Governor Simeon Willis placed the cornerstone at London on July 19, 1946. The London TB Hospital admitted its first patients on January 31, 1951, and it reached a capacity of 100 patients by May 1951. Applicants from District Four were also temporarily housed at the London TB Hospital and then transferred to the newly opened Ashland facility. Adverse weather delayed the formal dedication ceremonies, making London “the first of the new district hospitals to hold its dedication after admission of patients” (1950-1951 Annual Report of the State Tuberculosis Hospital Commission, 101).

Two years later, London TB Hospital’s maintenance department had made considerable improvements on the grounds of the facility. They expanded the lawn, planted fifteen red maple and gum trees, and constructed a storage space under the coal bin to function as a garage for the hospital truck (1952-1953 Annual Report of the State Tuberculosis Hospital Commission, 20).

The former London TB hospital building still sits on a well-maintained hilltop. The main hospital building is all that remains of the complex. Located adjacent to the state police office, the building has been repurposed as a state government office facility like its Madisonville counterpart. Nearly identical to Madisonville’s TB Hospital, the London building is in good condition.

This 2015 Google aerial view shows the London TB Hospital.

This 2015 Google aerial view shows the London TB Hospital.

On the day I visited, I talked with the building superintendent and got approval to photograph the building for my project. On learning that the building used to be a TB hospital, two employees returning from lunch joked that they hadn’t gotten TB yet. This discussion actually concerns a particular research interest of mine: how the stigma of tuberculosis attached to sanatoria impacts former consumptive spaces and what that means for heritage tourism, interpretation, and adaptive reuse.

London TB Hospital stands as a testament to the not so long ago period in healthcare when tuberculosis treatment institutionalized and public TB hospitals replaced private TB sanatoria. Although the building is an example of successful adaptive reuse, there are no wayside markers outside interpreting or commemorating its role as a TB hospital. The presence of a Cross of Lorraine (the symbol for the global fight against TB) flanking each side of the main entrance is the only exterior sign that it once served as a TB treatment facility.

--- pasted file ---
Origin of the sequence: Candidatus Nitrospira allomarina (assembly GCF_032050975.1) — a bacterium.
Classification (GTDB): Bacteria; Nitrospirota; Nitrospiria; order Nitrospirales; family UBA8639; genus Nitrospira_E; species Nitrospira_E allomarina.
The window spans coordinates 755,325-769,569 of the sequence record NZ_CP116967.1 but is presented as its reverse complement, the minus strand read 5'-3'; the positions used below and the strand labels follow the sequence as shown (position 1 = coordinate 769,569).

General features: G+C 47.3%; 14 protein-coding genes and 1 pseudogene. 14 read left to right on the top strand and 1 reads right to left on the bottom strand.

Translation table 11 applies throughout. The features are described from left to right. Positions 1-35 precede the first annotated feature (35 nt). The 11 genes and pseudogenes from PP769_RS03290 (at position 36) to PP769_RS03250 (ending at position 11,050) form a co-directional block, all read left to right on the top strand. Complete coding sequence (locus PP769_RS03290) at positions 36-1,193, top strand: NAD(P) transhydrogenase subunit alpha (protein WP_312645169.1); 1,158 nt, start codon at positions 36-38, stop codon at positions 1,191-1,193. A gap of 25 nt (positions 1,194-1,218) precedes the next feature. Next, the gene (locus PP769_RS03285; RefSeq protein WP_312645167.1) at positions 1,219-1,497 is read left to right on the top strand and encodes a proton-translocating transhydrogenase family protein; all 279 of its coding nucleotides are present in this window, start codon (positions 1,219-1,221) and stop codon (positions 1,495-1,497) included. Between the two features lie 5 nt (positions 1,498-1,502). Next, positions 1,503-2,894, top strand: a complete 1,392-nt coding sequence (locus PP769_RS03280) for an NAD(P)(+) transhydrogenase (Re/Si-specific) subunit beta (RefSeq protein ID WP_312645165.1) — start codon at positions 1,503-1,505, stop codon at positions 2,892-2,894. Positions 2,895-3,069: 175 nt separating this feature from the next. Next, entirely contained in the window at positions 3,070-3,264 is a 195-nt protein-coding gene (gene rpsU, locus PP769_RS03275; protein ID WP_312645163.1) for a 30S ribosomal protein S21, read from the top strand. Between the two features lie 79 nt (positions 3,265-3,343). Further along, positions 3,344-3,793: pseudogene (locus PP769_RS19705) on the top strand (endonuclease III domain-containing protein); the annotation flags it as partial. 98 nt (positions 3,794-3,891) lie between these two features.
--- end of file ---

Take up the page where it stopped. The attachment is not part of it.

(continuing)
London TB Hospital, October 8, 2015

London TB Hospital, October 8, 2015

London TB Hospital, October 8, 2015

London TB Hospital, October 8, 2015

London TB Hospital, October 8, 2015

London TB Hospital, October 8, 2015

London TB Hospital, October 8, 2015

London TB Hospital, October 8, 2015

London TB Hospital, October 8, 2015

London TB Hospital, October 8, 2015

London TB Hospital, October 8, 2015

London TB Hospital, October 8, 2015

London TB Hospital, October 8, 2015

London TB Hospital, October 8, 2015

London TB Hospital, October 8, 2015

London TB Hospital, October 8, 2015

London TB Hospital, October 8, 2015

London TB Hospital, October 8, 2015

From Tubercular Cure Porch to Cure-All: Sleeping Porches in the Early 20th Century

Fall signals the start of conference season each academic year. This past Friday I had the privilege to present at the 2015 Ohio Valley History Conference held on the campus of Eastern Kentucky University in Richmond, KY. As part of a panel entitled “Transient Housing of the South: Boardinghouses, Hotels, and Residence Halls”, I presented my research on sleeping porches in Asheville’s boardinghouses in the early 1900s.

“Transient Housing of the South” Panel, OVHC Conference, October 2, 2015

Thomas Wolfe Memorial, Old Kentucky Home Boardinghouse, Sleeping Porch and Sun Parlor. Photo courtesy of author.

Thomas Wolfe Memorial, Old Kentucky Home Boardinghouse, Sleeping Porch and Sun Parlor. Photo courtesy of author.

My fascination with sleeping porches started during an internship at the Thomas Wolfe Memorial, a boardinghouse in Asheville, North Carolina and the setting of Wolfe’s Look Homeward, Angel. While I’m sure I encountered sleeping porches before then, the three sleeping porches at the Thomas Wolfe Memorial secured my architectural interest.